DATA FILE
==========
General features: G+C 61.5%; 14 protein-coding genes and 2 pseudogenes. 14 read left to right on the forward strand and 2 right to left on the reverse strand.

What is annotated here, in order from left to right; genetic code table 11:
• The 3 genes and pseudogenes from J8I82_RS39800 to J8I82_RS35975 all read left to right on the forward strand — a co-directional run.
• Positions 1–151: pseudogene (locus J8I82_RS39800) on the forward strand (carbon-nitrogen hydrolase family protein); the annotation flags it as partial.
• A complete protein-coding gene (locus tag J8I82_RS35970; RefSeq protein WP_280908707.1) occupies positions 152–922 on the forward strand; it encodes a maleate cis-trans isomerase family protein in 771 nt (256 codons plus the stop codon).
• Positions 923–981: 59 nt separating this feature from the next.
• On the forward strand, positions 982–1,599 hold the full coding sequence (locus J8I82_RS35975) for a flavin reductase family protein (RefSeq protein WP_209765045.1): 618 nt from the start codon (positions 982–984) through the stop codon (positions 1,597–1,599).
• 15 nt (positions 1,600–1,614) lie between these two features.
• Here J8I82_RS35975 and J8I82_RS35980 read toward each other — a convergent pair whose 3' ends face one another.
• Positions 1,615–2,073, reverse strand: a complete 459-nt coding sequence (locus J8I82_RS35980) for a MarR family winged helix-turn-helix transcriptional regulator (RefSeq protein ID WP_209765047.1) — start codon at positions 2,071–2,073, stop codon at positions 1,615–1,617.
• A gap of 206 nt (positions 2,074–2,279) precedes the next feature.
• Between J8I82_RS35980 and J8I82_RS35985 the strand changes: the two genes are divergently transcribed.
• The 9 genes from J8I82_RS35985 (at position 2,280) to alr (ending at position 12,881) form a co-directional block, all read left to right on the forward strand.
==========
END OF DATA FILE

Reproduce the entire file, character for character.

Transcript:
General features: G+C 61.5%; 14 protein-coding genes and 2 pseudogenes. 14 read left to right on the forward strand and 2 right to left on the reverse strand.

What is annotated here, in order from left to right; genetic code table 11:
• The 3 genes and pseudogenes from J8I82_RS39800 to J8I82_RS35975 all read left to right on the forward strand — a co-directional run.
• Positions 1–151: pseudogene (locus J8I82_RS39800) on the forward strand (carbon-nitrogen hydrolase family protein); the annotation flags it as partial.
• A complete protein-coding gene (locus tag J8I82_RS35970; RefSeq protein WP_280908707.1) occupies positions 152–922 on the forward strand; it encodes a maleate cis-trans isomerase family protein in 771 nt (256 codons plus the stop codon).
• Positions 923–981: 59 nt separating this feature from the next.
• On the forward strand, positions 982–1,599 hold the full coding sequence (locus J8I82_RS35975) for a flavin reductase family protein (RefSeq protein WP_209765045.1): 618 nt from the start codon (positions 982–984) through the stop codon (positions 1,597–1,599).
• 15 nt (positions 1,600–1,614) lie between these two features.
• Here J8I82_RS35975 and J8I82_RS35980 read toward each other — a convergent pair whose 3' ends face one another.
• Positions 1,615–2,073, reverse strand: a complete 459-nt coding sequence (locus J8I82_RS35980) for a MarR family winged helix-turn-helix transcriptional regulator (RefSeq protein ID WP_209765047.1) — start codon at positions 2,071–2,073, stop codon at positions 1,615–1,617.
• A gap of 206 nt (positions 2,074–2,279) precedes the next feature.
• Between J8I82_RS35980 and J8I82_RS35985 the strand changes: the two genes are divergently transcribed.
• The 9 genes from J8I82_RS35985 (at position 2,280) to alr (ending at position 12,881) form a co-directional block, all read left to right on the forward strand.